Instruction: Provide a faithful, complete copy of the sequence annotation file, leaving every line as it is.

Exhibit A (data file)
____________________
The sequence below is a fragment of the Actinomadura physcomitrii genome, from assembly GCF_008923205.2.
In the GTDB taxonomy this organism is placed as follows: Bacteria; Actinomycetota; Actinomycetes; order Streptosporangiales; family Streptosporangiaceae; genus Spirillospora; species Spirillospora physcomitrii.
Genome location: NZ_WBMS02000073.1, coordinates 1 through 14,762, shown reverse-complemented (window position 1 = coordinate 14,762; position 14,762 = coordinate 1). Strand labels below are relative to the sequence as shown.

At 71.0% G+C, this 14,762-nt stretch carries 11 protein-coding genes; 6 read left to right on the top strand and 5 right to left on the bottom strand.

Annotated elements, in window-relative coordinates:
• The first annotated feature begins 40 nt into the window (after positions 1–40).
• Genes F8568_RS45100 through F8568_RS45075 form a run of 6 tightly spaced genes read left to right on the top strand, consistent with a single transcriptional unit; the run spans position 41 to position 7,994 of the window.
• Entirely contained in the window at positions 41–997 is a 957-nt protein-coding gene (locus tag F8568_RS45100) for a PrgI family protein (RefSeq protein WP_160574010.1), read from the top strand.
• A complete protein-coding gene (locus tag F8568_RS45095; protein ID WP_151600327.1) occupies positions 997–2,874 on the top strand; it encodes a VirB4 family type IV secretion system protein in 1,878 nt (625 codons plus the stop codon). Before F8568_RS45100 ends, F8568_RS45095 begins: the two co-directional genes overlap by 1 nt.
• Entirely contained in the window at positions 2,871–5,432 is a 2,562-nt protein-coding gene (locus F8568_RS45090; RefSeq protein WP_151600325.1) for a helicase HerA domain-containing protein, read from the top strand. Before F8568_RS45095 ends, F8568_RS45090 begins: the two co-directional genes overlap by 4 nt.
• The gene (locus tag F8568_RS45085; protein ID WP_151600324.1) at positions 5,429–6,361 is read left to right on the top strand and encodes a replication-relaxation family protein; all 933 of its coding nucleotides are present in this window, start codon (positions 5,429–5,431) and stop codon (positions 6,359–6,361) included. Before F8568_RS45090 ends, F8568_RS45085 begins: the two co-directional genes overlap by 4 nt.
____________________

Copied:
The sequence below is a fragment of the Actinomadura physcomitrii genome, from assembly GCF_008923205.2.
In the GTDB taxonomy this organism is placed as follows: Bacteria; Actinomycetota; Actinomycetes; order Streptosporangiales; family Streptosporangiaceae; genus Spirillospora; species Spirillospora physcomitrii.
Genome location: NZ_WBMS02000073.1, coordinates 1 through 14,762, shown reverse-complemented (window position 1 = coordinate 14,762; position 14,762 = coordinate 1). Strand labels below are relative to the sequence as shown.

At 71.0% G+C, this 14,762-nt stretch carries 11 protein-coding genes; 6 read left to right on the top strand and 5 right to left on the bottom strand.

Annotated elements, in window-relative coordinates:
• The first annotated feature begins 40 nt into the window (after positions 1–40).
• Genes F8568_RS45100 through F8568_RS45075 form a run of 6 tightly spaced genes read left to right on the top strand, consistent with a single transcriptional unit; the run spans position 41 to position 7,994 of the window.
• Entirely contained in the window at positions 41–997 is a 957-nt protein-coding gene (locus tag F8568_RS45100) for a PrgI family protein (RefSeq protein WP_160574010.1), read from the top strand.
• A complete protein-coding gene (locus tag F8568_RS45095; protein ID WP_151600327.1) occupies positions 997–2,874 on the top strand; it encodes a VirB4 family type IV secretion system protein in 1,878 nt (625 codons plus the stop codon). Before F8568_RS45100 ends, F8568_RS45095 begins: the two co-directional genes overlap by 1 nt.
• Entirely contained in the window at positions 2,871–5,432 is a 2,562-nt protein-coding gene (locus F8568_RS45090; RefSeq protein WP_151600325.1) for a helicase HerA domain-containing protein, read from the top strand. Before F8568_RS45095 ends, F8568_RS45090 begins: the two co-directional genes overlap by 4 nt.
• The gene (locus tag F8568_RS45085; protein ID WP_151600324.1) at positions 5,429–6,361 is read left to right on the top strand and encodes a replication-relaxation family protein; all 933 of its coding nucleotides are present in this window, start codon (positions 5,429–5,431) and stop codon (positions 6,359–6,361) included. Before F8568_RS45090 ends, F8568_RS45085 begins: the two co-directional genes overlap by 4 nt.